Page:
Nike and Gap

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Globalisation is a phenomenon that has been in existence for centuries, from the development of the spice industry through until the present day. The emergence of the internet and the widespread use of telecommunications and digital technology as well as the improvements in global transport infrastructure have combined, making the ease of developing a global network increasingly simpler. Axford sights the historical dimension, pointing to the impact colonialism and imperialism upon the development of a global market. Giddens, on the other hand, focuses upon locality and territory, arguing that globalisation is not about grand centre stage activities such as corporate mergers but increasingly about the autonomy of life worlds. What scholars share is the notion of social connection and interaction.

The global economy is a close-knit triad of geographic centres of North America, the European Union of Western Europe, and Japan. Most of the world’s flow of goods, capital and information are within and between these three centres, with each centre having influence over its own enterprise area. Around this triangle of wealth, power, and technology, the rest of the world becomes organised in a hierarchical order with the wealthy at the top and the poor left lagging at the bottom. According to the United Nations Development program (U.N.D.P), the gap between the poorest 20% of the world’s population and the wealthiest 20% increased threefold between 1960 and 1990.

The US has taken authority over the global economy, the establishment of the dollar as the world’s principle reserve currency following the Bretton Woods conference in 1944 makes it easier for US companies to buy into foreign industries, enabling firms to penetrate previously untapped markets, spreading corporate tentacles originally into Latin America but now throughout the world. (The geography of the world economy, Knox and Agnew, Arnold 1998 3rd edition)

The world economy increasingly operates as a united ‘multi-lateral’ system dominated by trans-national corporations, frequently with the ability to act independently of and dominate political arrangements. The adoption of this attitude has led the West to become cocooned in thinking that Westernisation are the guiding principles democratic nation states should seek to follow. Today, however, the world is a divided one.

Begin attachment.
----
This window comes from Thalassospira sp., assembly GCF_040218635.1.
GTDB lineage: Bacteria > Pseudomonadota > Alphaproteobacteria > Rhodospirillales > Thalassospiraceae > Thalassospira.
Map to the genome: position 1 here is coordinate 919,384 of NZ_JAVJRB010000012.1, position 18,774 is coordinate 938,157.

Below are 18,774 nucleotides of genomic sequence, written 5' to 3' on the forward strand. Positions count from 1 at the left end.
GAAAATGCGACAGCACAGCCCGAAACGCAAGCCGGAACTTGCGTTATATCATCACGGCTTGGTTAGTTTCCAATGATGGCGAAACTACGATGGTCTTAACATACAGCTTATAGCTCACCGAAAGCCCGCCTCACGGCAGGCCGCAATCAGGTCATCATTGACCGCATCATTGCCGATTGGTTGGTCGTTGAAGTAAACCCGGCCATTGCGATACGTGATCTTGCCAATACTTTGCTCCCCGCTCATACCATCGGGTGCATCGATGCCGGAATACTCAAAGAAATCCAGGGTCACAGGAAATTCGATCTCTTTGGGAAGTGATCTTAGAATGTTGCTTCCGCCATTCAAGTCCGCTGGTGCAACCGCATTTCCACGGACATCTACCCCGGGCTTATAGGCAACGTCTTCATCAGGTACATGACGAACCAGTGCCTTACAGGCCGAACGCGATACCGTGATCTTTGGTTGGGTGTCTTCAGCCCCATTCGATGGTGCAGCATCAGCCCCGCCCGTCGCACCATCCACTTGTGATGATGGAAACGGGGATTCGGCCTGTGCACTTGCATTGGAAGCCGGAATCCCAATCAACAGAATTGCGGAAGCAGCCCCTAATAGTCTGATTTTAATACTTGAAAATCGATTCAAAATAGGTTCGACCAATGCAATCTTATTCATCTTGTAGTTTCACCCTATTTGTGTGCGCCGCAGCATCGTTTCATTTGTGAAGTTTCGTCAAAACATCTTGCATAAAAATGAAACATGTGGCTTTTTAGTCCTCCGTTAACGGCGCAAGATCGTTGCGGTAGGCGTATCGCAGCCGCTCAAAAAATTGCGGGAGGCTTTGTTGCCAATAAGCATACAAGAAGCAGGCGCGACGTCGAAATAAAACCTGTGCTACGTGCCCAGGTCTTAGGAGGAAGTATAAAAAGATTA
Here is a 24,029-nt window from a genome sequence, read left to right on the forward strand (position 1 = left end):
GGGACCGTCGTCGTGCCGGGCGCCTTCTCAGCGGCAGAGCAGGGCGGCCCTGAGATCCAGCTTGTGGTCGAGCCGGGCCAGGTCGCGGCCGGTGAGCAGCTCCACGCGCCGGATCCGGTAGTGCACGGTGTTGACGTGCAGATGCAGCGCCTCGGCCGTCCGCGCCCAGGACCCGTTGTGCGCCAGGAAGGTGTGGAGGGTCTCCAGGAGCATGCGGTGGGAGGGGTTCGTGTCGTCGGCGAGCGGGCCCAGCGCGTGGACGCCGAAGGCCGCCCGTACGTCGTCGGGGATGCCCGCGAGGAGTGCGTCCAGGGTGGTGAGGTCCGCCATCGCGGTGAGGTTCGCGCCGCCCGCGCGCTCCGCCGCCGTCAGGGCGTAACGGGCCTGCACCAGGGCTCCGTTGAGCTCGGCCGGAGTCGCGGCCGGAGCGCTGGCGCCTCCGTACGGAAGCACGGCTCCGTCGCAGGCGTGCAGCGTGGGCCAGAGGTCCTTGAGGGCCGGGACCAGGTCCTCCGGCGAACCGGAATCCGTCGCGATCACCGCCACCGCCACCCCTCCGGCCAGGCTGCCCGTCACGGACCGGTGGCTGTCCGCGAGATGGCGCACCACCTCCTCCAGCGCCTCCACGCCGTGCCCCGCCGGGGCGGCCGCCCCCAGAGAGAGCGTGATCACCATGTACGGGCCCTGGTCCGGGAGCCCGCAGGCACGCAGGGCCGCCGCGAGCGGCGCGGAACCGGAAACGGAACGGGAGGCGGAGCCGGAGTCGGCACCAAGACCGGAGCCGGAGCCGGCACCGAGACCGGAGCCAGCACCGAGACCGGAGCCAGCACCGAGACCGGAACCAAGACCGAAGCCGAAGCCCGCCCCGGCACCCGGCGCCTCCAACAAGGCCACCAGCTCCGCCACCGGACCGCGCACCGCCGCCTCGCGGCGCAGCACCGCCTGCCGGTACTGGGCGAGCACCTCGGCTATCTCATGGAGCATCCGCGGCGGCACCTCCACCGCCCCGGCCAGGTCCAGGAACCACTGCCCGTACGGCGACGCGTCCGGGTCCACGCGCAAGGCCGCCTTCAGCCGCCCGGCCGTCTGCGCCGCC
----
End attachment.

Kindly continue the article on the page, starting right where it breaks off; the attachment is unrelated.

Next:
Divisions exist along a number of axes creating much opposition and anger to western affluence and success. We see opposition to cultural homogenisation and the so called Americanisation of society; secondly we see economic opposition to the money hungry capitalist west. It is bizarre to think that a process ‘theoretically’ bringing people together through time space convergence and time space compression has led to the polarisation of many. Spatial divisions of labour and development exist on truly vast scales. Economic exploitation of previously untapped markets and to a lesser extent cultural homogenization can be seen as the catalyst for opposition.

Global homogenization has an impact on cultures in different ways. It affects directly the production and use of consumer goods. People use the same kind of goods everywhere. Homogenization is superficial and limited to the material level of the consumer goods and consumer culture that is artificially promoted by the media. It does not radically affect how people relate to each other and how they find meaning and purpose in life. (